Open for Business
###What lessons can be learned from the first year in business in today’s economy?by Ryan Hanson | Published in July 2009 economy | Event Life | Departments
What lessons can be learned from the first year in business in today’s economy?
A year ago, I took the leap from a steady job as an internal event producer/creative director and started working full-time for myself. I never set out to be an entrepreneur. It was a terrifying decision. And yet, once I made it, I was rewarded with a very gratifying sense of liberation.
Reflecting on the year behind me, I’ve learned many things that as a creative I never wanted to know (how to back up a box truck comes to mind). But I’ve also discovered a few truths about our industry — and they apply whether you’re thinking of heading out on your own or are already fearlessly navigating the entrepreneurial seas.
1. Be open to business.
I left my corporate job assuming I would spend some time freelancing as an event planner. To my surprise, people kept hiring me as a designer. Indeed, the opportunities open to me as a designer have greatly surpassed what I would have been offered as a planner — but only because I was open to that possibility.
Being open for business is more than just having a business card and website. It’s about letting market demand guide your offers and being open to unforeseen applications of your skills, not just what you thought you’d be doing.
2. Focus on great service.
The event business is a people business. My service mantra is to not only give clients what they ask for, but to guide them as to what they want. Being an expert isn’t about spewing your vision or taking theirs verbatim, but facilitating their ideal outcome, even if they can’t always articulate it.
To do that, take ego out of the equation. Instead, find confidence in a sense of creative curiosity stemming from a constant willingness to think and an appetite to try. Event ROI derives from participant retention of the created experience — and creativity and innovation drive those memories.
3. Become the expert, not a jack of all trades.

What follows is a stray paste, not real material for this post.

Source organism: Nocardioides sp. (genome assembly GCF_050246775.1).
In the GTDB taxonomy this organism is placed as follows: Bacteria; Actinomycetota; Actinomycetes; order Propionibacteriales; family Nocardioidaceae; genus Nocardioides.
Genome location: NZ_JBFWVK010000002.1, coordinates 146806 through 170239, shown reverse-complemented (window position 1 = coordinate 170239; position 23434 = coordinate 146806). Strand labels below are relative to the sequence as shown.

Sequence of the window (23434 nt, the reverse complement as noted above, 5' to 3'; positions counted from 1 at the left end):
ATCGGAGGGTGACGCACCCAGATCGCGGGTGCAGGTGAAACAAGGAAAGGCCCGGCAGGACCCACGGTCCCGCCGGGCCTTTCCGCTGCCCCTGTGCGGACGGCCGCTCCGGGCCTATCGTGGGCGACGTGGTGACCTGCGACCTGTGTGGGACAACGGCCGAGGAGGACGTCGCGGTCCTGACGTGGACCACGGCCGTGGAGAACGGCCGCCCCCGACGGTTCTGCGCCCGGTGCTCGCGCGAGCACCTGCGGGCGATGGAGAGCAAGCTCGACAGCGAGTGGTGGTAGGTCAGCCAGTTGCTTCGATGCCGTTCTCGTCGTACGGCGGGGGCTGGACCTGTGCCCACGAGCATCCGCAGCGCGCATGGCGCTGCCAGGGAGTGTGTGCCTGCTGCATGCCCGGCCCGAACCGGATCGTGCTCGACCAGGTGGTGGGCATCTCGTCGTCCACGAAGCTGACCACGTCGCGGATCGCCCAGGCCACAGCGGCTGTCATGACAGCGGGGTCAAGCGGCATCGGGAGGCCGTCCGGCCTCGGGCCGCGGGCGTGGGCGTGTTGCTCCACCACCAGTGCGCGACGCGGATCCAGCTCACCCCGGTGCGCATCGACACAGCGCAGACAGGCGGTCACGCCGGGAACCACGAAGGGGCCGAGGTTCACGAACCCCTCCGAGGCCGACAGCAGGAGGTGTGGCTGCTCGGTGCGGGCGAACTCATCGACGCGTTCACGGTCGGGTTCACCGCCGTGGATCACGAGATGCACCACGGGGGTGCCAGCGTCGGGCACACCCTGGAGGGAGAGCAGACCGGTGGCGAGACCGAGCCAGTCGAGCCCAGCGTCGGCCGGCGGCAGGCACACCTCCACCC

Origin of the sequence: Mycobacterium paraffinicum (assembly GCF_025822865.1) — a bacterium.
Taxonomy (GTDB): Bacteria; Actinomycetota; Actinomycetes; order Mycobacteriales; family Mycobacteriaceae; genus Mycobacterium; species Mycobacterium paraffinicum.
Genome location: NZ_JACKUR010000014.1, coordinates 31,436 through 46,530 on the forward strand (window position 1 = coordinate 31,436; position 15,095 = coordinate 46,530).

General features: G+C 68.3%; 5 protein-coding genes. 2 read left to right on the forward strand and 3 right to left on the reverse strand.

Know who and what you want your company to be. I launched BeEvents in 2007 with a furious desire to design and strategize events as a platform for live conversations. Advances in technology notwithstanding, human beings are social creatures and in-person interaction will always have value. Yet surveying the landscape of the industry, I didn’t see many who worked from this perspective. So I set out to fill that unmet demand, focusing on what I was passionate about and defining my brand.
I’ve also defined what my brand isn’t — and that separates experts from jacks of all trades. The latter try to be everything to every client — an impossible task. Though you sometimes have to do things outside your expertise, focus on being an expert, defining your brand and sticking to it.
4. Find yourself a great team.
Surround yourself with other experts who complement your weaknesses, whether they’re employees, independent contactors or fellow vendors. When you know yourself, remain open to possibilities and deliver great service, your team will do the sales work for you.
Indeed, I have yet to really need to sell myself. Through diligent networking locally and internationally, attending and speaking at conferences, entering and winning awards, and being an active member in industry organizations, I’ve developed a great community of colleagues who have kept me in business.
5. Know that you will never get it all done.
I’ve always worked in small companies and enjoyed wearing multiple hats. Going into business by yourself means every hat is your hat, and I quickly learned that I just wouldn’t get everything done.
When you leave a 9-to-5 job, you take on a 24/7 job where your plans regularly change according to client needs. The challenge is finding a schedule that works for you and limiting distractions to stay focused.
The biggest lesson I walk away with from my first year? Understanding that this gig will always be exhilarating and scary. But within that is the joy of creating who you want to be and what you want to do. Who knows what is next, but I am sure a year from now, I will know more that I never wanted to — and some things I don’t yet know that I should.